Print page

My first home was simple with one room.  I was born in Goascoran, Valle, Honduras in 1996.  This is a small town on the eastern boarder of El Salvador and to the southwest of the Hunduran capitol of Tegucigalpa.  It is a town close to San, Miguel El Salvador and the Pacific coast. There were mango trees to the left of the house and if you kept going there was a river where would people could fish. I remember people diving off the trees on the deeper side of the river. Going to school was fun we got to play soccer on our break. you would get beat with the ruler if you said anything disrespectful. My country had many types of fruit that brought money to the country to make profits. When I came to the United States I was 6 years of age. My parents invested their money on going to the United States to then later bring us.    


The photo above shows a local Market selling nances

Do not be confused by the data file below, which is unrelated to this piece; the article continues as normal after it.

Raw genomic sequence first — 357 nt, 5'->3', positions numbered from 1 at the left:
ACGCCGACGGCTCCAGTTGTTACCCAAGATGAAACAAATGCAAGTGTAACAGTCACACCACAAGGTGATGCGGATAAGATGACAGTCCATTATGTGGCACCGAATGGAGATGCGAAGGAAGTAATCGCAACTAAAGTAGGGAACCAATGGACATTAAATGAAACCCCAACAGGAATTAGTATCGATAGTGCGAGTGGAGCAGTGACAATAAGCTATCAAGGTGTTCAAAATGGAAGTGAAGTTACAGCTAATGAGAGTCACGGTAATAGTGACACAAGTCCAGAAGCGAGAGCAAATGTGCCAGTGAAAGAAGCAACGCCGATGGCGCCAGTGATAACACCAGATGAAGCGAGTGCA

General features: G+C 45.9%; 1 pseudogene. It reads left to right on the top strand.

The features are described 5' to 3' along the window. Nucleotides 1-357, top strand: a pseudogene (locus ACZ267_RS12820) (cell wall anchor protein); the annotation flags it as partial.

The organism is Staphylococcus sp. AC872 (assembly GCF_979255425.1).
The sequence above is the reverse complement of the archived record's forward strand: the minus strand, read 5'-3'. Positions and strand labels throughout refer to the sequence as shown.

The history of Honduras with the United States has been both positive and negative. Over a hundred years ago the Untied States began a policy known as Dollar Diplomacy. American fruit companies began investing in Honduras as a way as to keep the region politically stable after the building of the Panama Canal.  The Honduran government gave them a break on taxes because the American Fruit Companies built roads and gave the people jobs. Overall this was very positive and Honduras became a “banana republic”. The negative side of dollar diplomacy was that Honduran citizens did not like Americans having power over their country. Over the years America has trained rebels to overthrow governments that they did not like.  This was especially true during the 20th century cold war on communism and it has caused government instability in central America.  Many people today in Honduras look to opportunities in the United States in hopes for economic improvement.